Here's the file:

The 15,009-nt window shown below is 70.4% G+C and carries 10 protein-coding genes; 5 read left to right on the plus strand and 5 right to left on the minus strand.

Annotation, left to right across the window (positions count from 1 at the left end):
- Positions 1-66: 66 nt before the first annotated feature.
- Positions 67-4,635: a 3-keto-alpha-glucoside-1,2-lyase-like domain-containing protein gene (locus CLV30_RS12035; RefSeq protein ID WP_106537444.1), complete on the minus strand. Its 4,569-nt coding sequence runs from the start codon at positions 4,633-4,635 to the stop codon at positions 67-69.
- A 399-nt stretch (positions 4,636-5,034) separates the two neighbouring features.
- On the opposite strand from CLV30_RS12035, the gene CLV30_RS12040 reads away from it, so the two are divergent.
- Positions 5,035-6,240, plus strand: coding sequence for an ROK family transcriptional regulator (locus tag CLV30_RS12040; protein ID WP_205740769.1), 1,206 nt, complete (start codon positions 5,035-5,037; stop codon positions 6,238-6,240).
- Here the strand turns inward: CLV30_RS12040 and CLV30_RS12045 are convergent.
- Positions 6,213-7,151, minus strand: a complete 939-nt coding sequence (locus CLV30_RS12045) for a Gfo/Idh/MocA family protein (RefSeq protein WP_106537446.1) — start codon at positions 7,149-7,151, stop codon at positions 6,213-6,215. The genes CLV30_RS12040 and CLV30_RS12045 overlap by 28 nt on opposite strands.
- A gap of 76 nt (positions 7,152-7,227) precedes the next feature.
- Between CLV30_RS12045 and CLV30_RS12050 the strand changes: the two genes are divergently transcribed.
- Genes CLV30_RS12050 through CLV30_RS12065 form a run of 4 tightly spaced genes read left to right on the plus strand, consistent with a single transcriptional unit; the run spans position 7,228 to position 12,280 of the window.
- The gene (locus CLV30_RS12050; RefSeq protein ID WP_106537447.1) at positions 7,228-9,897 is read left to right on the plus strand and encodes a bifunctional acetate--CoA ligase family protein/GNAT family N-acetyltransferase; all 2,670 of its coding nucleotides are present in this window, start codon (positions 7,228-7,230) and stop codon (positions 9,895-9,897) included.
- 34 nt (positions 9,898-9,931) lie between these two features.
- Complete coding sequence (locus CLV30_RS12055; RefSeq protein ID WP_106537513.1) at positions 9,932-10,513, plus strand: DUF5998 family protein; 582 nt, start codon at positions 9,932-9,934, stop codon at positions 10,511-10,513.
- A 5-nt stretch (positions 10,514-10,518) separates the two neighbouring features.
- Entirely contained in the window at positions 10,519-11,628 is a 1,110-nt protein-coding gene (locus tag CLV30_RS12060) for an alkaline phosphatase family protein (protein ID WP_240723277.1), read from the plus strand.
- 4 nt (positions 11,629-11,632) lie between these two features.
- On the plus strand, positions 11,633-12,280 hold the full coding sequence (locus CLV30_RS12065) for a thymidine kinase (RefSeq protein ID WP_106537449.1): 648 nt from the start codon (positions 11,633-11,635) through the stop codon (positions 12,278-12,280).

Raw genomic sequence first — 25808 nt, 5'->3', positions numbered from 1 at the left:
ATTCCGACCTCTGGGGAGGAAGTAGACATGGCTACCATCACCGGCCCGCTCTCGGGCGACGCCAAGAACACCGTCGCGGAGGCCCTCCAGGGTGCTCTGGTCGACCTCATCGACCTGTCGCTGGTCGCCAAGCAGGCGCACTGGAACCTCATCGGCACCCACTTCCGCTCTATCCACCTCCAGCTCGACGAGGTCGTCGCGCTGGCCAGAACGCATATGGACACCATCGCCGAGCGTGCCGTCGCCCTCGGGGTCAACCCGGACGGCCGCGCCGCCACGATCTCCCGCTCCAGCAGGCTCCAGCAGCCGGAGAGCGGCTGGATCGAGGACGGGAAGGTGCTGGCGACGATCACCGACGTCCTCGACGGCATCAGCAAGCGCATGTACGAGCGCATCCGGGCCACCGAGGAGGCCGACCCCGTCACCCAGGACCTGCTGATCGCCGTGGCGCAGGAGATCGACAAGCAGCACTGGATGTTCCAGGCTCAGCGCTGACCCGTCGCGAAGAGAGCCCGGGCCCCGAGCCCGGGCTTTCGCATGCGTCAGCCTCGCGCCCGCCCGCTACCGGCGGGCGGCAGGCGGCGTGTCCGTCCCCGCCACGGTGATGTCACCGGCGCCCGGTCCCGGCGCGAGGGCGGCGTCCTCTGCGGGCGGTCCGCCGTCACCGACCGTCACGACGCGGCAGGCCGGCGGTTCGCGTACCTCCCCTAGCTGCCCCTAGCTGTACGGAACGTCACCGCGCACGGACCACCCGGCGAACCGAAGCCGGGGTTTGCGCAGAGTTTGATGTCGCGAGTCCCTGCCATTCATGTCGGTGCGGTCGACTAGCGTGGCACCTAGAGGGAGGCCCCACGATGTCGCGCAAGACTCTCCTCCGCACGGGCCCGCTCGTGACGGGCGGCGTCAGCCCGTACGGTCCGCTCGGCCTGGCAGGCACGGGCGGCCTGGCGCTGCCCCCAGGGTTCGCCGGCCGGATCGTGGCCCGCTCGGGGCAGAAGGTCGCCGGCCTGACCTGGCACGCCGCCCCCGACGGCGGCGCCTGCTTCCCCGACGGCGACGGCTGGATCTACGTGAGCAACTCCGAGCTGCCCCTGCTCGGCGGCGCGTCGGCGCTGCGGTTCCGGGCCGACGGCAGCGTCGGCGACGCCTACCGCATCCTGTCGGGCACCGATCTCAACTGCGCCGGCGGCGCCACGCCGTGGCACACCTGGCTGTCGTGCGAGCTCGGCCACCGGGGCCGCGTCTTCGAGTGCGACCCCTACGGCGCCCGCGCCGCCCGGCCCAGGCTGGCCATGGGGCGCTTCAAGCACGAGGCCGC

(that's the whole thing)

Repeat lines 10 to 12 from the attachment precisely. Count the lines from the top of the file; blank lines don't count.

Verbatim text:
- A gap of 76 nt (positions 7,152-7,227) precedes the next feature.
- Between CLV30_RS12045 and CLV30_RS12050 the strand changes: the two genes are divergently transcribed.
- Genes CLV30_RS12050 through CLV30_RS12065 form a run of 4 tightly spaced genes read left to right on the plus strand, consistent with a single transcriptional unit; the run spans position 7,228 to position 12,280 of the window.